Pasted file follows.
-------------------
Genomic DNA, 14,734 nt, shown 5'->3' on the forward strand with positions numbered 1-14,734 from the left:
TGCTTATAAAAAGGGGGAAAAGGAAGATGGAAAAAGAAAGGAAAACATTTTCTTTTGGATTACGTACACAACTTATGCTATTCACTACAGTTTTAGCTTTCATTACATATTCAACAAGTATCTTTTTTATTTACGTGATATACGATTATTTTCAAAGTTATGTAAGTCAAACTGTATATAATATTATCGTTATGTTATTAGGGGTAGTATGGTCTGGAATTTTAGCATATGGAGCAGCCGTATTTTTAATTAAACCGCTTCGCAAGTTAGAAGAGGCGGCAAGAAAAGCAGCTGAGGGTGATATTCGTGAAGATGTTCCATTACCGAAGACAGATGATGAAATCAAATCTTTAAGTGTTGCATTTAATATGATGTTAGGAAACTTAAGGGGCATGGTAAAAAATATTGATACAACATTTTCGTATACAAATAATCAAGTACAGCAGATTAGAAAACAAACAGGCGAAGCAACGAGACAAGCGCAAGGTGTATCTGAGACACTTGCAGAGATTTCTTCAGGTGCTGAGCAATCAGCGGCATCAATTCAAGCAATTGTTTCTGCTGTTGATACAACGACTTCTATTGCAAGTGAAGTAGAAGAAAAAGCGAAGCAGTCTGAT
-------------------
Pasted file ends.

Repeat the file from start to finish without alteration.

Genomic DNA, 14,734 nt, shown 5'->3' on the forward strand with positions numbered 1-14,734 from the left:
TGCTTATAAAAAGGGGGAAAAGGAAGATGGAAAAAGAAAGGAAAACATTTTCTTTTGGATTACGTACACAACTTATGCTATTCACTACAGTTTTAGCTTTCATTACATATTCAACAAGTATCTTTTTTATTTACGTGATATACGATTATTTTCAAAGTTATGTAAGTCAAACTGTATATAATATTATCGTTATGTTATTAGGGGTAGTATGGTCTGGAATTTTAGCATATGGAGCAGCCGTATTTTTAATTAAACCGCTTCGCAAGTTAGAAGAGGCGGCAAGAAAAGCAGCTGAGGGTGATATTCGTGAAGATGTTCCATTACCGAAGACAGATGATGAAATCAAATCTTTAAGTGTTGCATTTAATATGATGTTAGGAAACTTAAGGGGCATGGTAAAAAATATTGATACAACATTTTCGTATACAAATAATCAAGTACAGCAGATTAGAAAACAAACAGGCGAAGCAACGAGACAAGCGCAAGGTGTATCTGAGACACTTGCAGAGATTTCTTCAGGTGCTGAGCAATCAGCGGCATCAATTCAAGCAATTGTTTCTGCTGTTGATACAACGACTTCTATTGCAAGTGAAGTAGAAGAAAAAGCGAAGCAGTCTGAT